Tegile introduces its first all-flash disk array to add to hybrid

Tegile introduces its first all-flash disk array to add to hybrid

Summary: After de-duplication and compression a 338TB drive can offer a massive 1.6 petabyte capacity.

TOPICS: Storage, Big Data

The manufacturer of hybrid flash disk and disk storage arrays, Tegile Systems, has launched its first all-flash disk arrays.

The T3800 is an all-flash storage array that comes with a raw (unformatted) capacity of 48TB that can be expanded to 338TB of SanDisk SSD (solid-state drive) technology. Using the company's proprietary technology it is then possible to de-duplicate and compress the technology to something like one fifth of its normal size. That enables a storage capacity of up to 1.6 Petabytes.

At the same time the company launched the T3400 which only has half of the SanDisk SSD capacity — around 26TB raw, with the rest being SSD from HGST (once Hitachi Global System Technology before being acquired by Western Digital in 2012).

Although the company did not release detailed pricing of the drives, Rob Commins, vice president of marketing at Tegile said that final pricing would work out at about at $1.10 a gigabyte.

The T3400 and T3800 come with four eight-core Xeon processors with high capacity memory and read-and-write caches as well as dual power suppliers and hot spares. According to the company, the system software is designed to simplify administration and the optimisation of the storage whether it is used in databases, as file servers or in virtualisation.

Other features include auto-snapshot, auto-replication, fast recovery, on or off-site fail-over, and virtualisation management. Again, according to the company, customers pay only for the data space that is used with prices starting at 20.6 cents per gigabyte a month.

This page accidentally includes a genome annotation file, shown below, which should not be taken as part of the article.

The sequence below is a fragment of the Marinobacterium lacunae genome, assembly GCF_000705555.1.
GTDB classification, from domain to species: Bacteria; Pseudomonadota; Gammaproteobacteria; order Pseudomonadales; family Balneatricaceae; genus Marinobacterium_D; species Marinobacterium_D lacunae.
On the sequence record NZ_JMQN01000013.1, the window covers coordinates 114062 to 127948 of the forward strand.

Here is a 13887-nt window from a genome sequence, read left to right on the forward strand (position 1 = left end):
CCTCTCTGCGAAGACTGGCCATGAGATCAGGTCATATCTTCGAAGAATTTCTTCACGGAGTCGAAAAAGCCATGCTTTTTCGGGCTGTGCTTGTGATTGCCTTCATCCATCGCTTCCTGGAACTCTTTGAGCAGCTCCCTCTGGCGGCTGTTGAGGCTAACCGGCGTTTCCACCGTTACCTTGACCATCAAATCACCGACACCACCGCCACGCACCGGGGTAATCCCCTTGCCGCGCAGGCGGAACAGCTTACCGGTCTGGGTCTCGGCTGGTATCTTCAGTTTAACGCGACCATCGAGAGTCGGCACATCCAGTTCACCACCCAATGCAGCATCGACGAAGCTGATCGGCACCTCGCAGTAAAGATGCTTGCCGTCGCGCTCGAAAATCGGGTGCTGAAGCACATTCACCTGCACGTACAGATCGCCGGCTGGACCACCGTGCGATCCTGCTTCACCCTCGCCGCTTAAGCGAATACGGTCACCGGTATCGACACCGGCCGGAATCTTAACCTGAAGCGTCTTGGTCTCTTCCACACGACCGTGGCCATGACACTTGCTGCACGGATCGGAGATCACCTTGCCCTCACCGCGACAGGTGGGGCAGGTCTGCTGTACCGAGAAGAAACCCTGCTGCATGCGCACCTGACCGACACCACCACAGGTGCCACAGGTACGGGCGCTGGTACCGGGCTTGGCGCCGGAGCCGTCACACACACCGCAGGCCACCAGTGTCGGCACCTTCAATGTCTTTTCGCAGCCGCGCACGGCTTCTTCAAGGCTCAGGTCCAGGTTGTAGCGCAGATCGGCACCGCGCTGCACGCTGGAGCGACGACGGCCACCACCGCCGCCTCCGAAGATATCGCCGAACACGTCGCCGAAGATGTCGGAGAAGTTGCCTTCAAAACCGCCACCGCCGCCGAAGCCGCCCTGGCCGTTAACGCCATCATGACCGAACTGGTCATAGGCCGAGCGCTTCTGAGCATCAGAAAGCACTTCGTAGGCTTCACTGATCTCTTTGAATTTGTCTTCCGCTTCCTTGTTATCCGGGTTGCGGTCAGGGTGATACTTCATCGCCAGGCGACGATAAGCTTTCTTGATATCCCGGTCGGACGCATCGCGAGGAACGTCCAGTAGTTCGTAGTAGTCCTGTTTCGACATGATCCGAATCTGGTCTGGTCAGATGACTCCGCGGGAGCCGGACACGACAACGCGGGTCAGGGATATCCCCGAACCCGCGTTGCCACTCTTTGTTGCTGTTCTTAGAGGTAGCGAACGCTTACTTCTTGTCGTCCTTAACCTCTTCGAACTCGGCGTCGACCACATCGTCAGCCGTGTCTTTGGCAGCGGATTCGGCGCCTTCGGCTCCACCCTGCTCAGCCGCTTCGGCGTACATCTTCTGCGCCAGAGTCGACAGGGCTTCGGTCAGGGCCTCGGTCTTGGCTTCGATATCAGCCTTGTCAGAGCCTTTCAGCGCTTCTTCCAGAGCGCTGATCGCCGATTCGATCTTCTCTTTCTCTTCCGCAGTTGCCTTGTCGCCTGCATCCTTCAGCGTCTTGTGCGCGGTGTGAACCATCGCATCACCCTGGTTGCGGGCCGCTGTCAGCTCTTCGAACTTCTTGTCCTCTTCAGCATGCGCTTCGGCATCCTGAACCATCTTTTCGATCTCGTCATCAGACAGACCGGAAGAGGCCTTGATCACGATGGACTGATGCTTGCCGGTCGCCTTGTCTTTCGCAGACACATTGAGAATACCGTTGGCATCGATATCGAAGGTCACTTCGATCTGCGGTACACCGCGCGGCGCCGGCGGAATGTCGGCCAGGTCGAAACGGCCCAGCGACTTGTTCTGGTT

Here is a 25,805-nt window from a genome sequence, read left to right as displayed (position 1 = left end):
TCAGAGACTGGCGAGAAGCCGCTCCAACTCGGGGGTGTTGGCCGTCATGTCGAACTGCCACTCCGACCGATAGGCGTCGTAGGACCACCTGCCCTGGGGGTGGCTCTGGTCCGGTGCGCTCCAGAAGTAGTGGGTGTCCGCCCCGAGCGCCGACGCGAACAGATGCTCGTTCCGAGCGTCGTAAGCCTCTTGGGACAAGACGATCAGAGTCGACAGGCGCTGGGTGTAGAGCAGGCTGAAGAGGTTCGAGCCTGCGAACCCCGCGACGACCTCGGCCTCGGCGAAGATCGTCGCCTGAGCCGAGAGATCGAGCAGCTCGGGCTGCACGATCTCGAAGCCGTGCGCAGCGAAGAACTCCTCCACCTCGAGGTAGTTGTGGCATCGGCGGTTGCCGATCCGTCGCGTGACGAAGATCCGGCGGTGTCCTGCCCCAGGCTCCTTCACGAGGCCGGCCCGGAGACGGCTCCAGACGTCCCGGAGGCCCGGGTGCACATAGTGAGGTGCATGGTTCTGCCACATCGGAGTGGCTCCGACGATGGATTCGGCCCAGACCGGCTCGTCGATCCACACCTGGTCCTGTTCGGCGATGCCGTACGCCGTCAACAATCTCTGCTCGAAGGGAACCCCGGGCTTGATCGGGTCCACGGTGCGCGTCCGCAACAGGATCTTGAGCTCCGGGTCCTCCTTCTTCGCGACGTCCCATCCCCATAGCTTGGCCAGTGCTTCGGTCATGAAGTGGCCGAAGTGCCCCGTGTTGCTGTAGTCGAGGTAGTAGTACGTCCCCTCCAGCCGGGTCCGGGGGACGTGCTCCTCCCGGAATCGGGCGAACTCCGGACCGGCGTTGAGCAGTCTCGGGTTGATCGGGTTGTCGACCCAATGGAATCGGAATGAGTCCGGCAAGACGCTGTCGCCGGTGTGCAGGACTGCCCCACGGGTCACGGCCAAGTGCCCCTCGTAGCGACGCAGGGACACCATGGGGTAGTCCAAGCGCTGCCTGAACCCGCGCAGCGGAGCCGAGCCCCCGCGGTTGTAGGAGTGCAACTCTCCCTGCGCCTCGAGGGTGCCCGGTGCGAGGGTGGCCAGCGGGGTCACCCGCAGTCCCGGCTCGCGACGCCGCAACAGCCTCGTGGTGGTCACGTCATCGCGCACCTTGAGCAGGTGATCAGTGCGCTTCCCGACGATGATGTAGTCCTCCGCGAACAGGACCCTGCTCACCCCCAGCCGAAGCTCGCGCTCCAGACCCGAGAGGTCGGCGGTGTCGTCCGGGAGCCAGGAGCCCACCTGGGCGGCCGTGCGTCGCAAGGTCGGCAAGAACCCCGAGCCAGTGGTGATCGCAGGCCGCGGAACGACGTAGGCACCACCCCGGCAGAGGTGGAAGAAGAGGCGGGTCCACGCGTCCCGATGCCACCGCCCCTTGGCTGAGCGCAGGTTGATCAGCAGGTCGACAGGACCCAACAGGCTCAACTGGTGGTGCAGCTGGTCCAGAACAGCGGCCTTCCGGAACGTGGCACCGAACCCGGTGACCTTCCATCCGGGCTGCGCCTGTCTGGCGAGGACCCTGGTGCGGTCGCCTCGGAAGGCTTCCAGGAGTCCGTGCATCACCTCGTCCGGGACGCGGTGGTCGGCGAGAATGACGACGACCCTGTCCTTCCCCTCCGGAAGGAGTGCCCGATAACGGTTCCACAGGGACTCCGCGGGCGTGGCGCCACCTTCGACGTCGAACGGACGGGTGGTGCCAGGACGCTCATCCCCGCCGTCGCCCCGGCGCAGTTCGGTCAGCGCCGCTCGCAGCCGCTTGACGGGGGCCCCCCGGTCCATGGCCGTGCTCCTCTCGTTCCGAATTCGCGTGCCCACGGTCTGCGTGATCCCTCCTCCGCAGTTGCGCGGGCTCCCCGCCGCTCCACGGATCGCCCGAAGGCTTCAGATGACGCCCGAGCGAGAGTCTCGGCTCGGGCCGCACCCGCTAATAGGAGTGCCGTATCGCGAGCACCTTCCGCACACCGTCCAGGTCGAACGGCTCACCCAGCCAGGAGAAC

Tegile said the issues customers typically have with all-flash storage systems are expensive price per gigabyte, short-lived components, and lack of density comparative to hard-disk drive systems.

But the company said in contrast its new unit, in a typical mixed-application environment, gets five times data reduction which will give a street-price of a pound per GB. It also says that it can offer an seven year warranty without the need for periodic wholesale system upgrades.

This latest development came after the company's most recent round of funding, the $35m that it got last year.

Further reading

Topics: Storage, Big Data


Colin Barker is based in London and is Senior Reporter for ZDNet. He has been writing about the IT business for some 30-plus years. He still enjoys it.

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1 comment
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  • Will Not Last

    I wonder if this company will be around for 7 years to honor its warrantee. Of all the different types of tech companies it seems that array storage companies come and go quicker than others. These companies use standard components and innovate by some kind of unique architecture. This gives them a fairly low startup cost. They have a economical advantage at first. If it is a really good idea the big boys will pick it ups and they lack the sales volume to survive. Often some else just comes along with an even better idea and buries them. Very few last more than 7 years.